Se o design na natureza é mera ilusão, por que procurar design na natureza?

terça-feira, julho 26, 2022

A DNA origami rotary ratchet motor

Anna-Katharina Pumm, Wouter Engelen, Enzo Kopperger, Jonas Isensee, Matthias Vogt, Viktorija Kozina, Massimo Kube, Maximilian N. Honemann, Eva Bertosin, Martin Langecker, Ramin Golestanian, Friedrich C. Simmel & Hendrik Dietz 

Nature volume 607, pages492–498 (2022)

Fig. 1: Motor design and experimental setup.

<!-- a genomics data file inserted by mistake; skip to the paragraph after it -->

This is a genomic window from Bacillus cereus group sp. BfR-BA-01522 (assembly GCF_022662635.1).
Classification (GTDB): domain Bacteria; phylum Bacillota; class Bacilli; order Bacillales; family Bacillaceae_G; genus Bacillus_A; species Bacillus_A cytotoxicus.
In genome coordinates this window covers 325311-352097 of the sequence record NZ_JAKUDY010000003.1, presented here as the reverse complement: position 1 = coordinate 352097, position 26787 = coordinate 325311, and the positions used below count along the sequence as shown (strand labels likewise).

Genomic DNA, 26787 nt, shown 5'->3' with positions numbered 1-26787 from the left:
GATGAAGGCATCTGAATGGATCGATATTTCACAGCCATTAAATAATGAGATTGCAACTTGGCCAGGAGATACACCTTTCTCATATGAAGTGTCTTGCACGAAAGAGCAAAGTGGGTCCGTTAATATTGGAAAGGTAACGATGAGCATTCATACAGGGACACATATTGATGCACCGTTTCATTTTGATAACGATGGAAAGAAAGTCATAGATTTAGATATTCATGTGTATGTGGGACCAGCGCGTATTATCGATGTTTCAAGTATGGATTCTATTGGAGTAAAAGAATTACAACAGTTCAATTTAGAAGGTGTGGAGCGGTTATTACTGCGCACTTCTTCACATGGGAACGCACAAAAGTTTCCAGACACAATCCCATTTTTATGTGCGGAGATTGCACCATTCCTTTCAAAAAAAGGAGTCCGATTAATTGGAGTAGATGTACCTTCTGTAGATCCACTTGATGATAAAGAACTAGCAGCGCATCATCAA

To impart directionality to the motions of a molecular mechanism, one must overcome the random thermal forces that are ubiquitous on such small scales and in liquid solution at ambient temperature. In equilibrium without energy supply, directional motion cannot be sustained without violating the laws of thermodynamics. Under conditions away from thermodynamic equilibrium, directional motion may be achieved within the framework of Brownian ratchets, which are diffusive mechanisms that have broken inversion symmetry1,2,3,4,5. Ratcheting is thought to underpin the function of many natural biological motors, such as the F1F0-ATPase6,7,8, and it has been demonstrated experimentally in synthetic microscale systems (for example, to our knowledge, first in ref. 3) and also in artificial molecular motors created by organic chemical synthesis9,10,11,12. DNA nanotechnology13 has yielded a variety of nanoscale mechanisms, including pivots, hinges, crank sliders and rotary systems14,15,16,17, which can adopt different configurations, for example, triggered by strand-displacement reactions18,19 or by changing environmental parameters such as pH, ionic strength, temperature, external fields and by coupling their motions to those of natural motor proteins20,21,22,23,24,25,26. This previous work and considering low-Reynolds-number dynamics and inherent stochasticity27,28 led us to develop a nanoscale rotary motor built from DNA origami that is driven by ratcheting and whose mechanical capabilities approach those of biological motors such as F1F0-ATPase.